This album, When We Find Ourselves Alone is a rather profound recording. While it swings immaculately it is also rather melancholic—even brooding. The inclusion of the ever-so-talented and vastly underrated saxophonist Antonio Hart, who wails mightily is another reason for the rather indigo colours and dense textures of the songs. Deep song comes to mind. Not that Rodney Whitaker is not spritely on bass. In fact his solo on “When You Played with Roy,” features a classic swinging, melodic and spirited retinue of notes that seem to fly off the strings. Still the music is generally elementally sad especially with the opening track, “The World Falls Away.” This is not a bad thing at all. In fact it shows that the bassist has a rather interesting side to him that resembles (musical) aspects of Duke Ellington’s “Mood Indigo,” and that legendary suite “Black Brown and Beige.” And if that were not enough evidence of the bassist’s masterful enactment of quasi-tragic and cathartic effects in song, just listen to the opening bars of “Autumn Leaves,” which includes a masterful duet with a wonderful vocalist, Rockelle Fortin and a simply magnificent bass solo before the song seems to break into dry Fall sunshine.
Mr. Whitaker is a fine bandleader. Here he commands his troops with finesse and great intellect. This is because he is a very astute musician and a bassist of sometimes rapturous and ecstatic flair. However, here, Mr. Whitaker is almost shy and retiring. His role is largely restricted to an accompanist and because he is such a careful listener his playing is wonderfully soft and unobtrusive. But make no mistake Rodney Whitaker is one of those bassists who is on the cutting edge of his generation. His notes are fat and plump, but they can also be sharp and incisive when the need arises. He plays with melodic flair dancing around root notes as he swerves masterfully through chord after interesting chord. Mr. Whitaker hardly repeats himself. Time and time again the music may be arranged so that similar chords and therefore similar moods and elements might be sounded in unison, but Mr. Whitaker always seems to sound fresh and inviting. There are no tired notes, no frequently similar visitations of chords and (therefore) harmonies.
The other wonderful aspect of this album is that it is an almost half-vocal one featuring some fabulously stylish vocalastics by the beguiling Rockelle Fortin. Her performance on “You Go to My Head” is absolutely stunning. Ms. Fortin’s smoky voice is sensuous; her phrasing is spectacular and like a Spanish singer who puts a twist in the heart of the listener, Ms. Fortin affects the listener, especially when she duels with Antonio Hart’s saxophone. This chart also features a fine solo by Mr. Whitaker who paces his leaping notes in tempi that accelerate the heart and quicken the rush of blood to the head. Her “Freedom Day” pays unstinting tribute to the legendary Abbey Lincoln and features some of the finest saxophone and bass playing on this recording. The arrangement of Bronislav Kaper’s “Invitation” is daring and new, and features some abrupt changes in rhythm that recall the forward thinking of Charles Mingus—not obviously an influence, but who can escape the shadow of the great one? Yet the recording is uniquely Rodney Whitaker. It swings and sings in the best manner of jazz and is something that Mr. Whitaker will surely look back upon with pride in the days ahead.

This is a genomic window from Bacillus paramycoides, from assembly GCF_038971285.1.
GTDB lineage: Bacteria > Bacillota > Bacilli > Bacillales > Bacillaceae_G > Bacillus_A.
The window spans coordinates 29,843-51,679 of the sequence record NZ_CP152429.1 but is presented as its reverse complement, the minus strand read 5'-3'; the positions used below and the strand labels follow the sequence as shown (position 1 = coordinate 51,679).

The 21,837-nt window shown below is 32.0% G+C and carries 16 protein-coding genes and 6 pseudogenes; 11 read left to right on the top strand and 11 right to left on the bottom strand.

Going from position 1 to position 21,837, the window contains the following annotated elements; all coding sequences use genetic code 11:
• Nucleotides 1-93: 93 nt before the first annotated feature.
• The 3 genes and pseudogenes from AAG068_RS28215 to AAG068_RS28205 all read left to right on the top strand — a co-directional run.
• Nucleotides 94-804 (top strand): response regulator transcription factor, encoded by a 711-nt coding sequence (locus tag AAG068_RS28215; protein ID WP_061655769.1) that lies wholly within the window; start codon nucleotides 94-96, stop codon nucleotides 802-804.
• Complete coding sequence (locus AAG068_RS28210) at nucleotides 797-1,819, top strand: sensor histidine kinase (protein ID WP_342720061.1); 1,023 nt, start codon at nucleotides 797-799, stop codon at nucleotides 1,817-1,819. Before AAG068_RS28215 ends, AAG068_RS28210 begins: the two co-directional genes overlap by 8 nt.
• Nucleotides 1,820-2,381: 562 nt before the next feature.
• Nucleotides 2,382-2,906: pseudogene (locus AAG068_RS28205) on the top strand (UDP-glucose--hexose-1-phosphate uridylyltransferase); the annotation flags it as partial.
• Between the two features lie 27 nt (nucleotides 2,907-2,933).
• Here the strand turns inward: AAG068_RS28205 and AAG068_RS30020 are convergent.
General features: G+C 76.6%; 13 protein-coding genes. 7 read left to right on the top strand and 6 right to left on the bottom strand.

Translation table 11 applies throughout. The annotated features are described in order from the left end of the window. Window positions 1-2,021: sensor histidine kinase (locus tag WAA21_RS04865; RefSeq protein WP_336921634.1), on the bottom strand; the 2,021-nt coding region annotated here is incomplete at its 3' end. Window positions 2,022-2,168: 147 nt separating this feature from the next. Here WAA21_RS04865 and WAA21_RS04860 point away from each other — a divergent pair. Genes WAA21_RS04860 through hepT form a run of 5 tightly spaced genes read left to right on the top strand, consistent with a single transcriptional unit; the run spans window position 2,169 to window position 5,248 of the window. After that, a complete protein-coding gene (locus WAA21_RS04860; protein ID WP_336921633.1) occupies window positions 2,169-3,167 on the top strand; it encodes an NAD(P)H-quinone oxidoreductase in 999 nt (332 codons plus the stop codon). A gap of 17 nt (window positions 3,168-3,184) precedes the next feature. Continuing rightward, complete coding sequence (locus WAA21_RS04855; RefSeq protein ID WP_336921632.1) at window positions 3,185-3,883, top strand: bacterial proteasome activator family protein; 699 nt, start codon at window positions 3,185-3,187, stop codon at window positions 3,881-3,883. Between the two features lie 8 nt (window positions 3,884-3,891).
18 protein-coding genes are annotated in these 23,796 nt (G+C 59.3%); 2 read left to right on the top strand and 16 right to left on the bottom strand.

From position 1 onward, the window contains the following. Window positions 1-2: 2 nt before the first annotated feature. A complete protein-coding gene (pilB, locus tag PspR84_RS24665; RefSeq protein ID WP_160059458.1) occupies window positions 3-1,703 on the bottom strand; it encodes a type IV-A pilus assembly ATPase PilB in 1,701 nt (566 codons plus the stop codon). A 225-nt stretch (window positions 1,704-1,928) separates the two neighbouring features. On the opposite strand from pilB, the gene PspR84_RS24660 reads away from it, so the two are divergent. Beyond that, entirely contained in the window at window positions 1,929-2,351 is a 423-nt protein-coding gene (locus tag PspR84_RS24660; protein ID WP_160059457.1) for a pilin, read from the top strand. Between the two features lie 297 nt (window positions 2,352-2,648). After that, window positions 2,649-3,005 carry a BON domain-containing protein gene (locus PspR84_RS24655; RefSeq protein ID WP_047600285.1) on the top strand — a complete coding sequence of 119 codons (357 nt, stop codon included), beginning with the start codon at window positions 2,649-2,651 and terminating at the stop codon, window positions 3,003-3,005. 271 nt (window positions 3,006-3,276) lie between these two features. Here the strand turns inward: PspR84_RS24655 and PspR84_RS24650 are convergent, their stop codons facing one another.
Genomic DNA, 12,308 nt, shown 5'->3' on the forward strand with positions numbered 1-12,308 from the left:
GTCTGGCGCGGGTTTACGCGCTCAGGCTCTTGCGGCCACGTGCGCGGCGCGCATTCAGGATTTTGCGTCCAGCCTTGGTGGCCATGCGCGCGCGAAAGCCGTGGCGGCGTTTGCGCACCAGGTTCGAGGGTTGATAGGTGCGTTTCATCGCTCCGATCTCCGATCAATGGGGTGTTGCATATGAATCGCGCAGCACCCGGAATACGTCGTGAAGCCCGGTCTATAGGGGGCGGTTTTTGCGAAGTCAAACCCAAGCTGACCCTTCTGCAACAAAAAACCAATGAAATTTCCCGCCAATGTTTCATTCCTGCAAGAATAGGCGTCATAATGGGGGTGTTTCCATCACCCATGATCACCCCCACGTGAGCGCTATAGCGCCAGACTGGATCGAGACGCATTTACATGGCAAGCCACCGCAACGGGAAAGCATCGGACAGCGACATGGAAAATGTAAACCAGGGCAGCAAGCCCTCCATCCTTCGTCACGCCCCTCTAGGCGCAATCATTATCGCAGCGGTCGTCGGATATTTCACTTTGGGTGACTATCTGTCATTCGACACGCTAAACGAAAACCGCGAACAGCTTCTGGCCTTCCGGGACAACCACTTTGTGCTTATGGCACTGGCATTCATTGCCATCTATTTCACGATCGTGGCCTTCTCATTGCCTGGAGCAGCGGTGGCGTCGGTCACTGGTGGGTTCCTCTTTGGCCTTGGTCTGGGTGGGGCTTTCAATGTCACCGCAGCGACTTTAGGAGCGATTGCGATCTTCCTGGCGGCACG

Track List: The World Falls Away; When You Played with Roy; Autumn Leaves; Jamerson’s Lullaby; You Go to My Head; Invitation; Freedom Day; A Mother’s Cry; Mr. Magic; When We Find Ourselves Alone; Lost Alone in You Again.
Personnel: Rodney Whitaker: bass; Bruce Barth: piano; Rockelle Fortin: vocals; Antonio Hart: alto and soprano saxophones; Greg Hutchinson: drums.
Label: Mack Avenue | Release date: August 2014
Website: rodneywhitaker.com | Buy music on: amazon
About Rodney Whitaker
Internationally renowned bassist and Mack Avenue recording artist, Rodney Whitaker, currently holds the titles of Professor of Jazz Bass and Director of Jazz Studies at Michigan State University where he has built one of the leading jazz degree programs and performing faculty in the United States of America. He is considered one of the leading performers and teachers of the jazz double bass in the United States. Whitaker has performed and toured with over 100+ legendary performing jazz artists over the past 25+ years. Featured on more than 100+ recordings – from film to compact discs – Whitaker’s film scores, China, directed by Jeff Wray, was released on PBS Fall 2002 and Malaria and Malawi, released on PBS Fall 2010. Also, Whitaker has a DVD release featuring Michigan State University’s Jazz Department entitled, “Inside Jazz” and three new compact discs entitled, “Get Ready” & “Work To Do”—both on Mack Avenue Records and “Better Than Alright” by Michigan State University College of Music… Read more…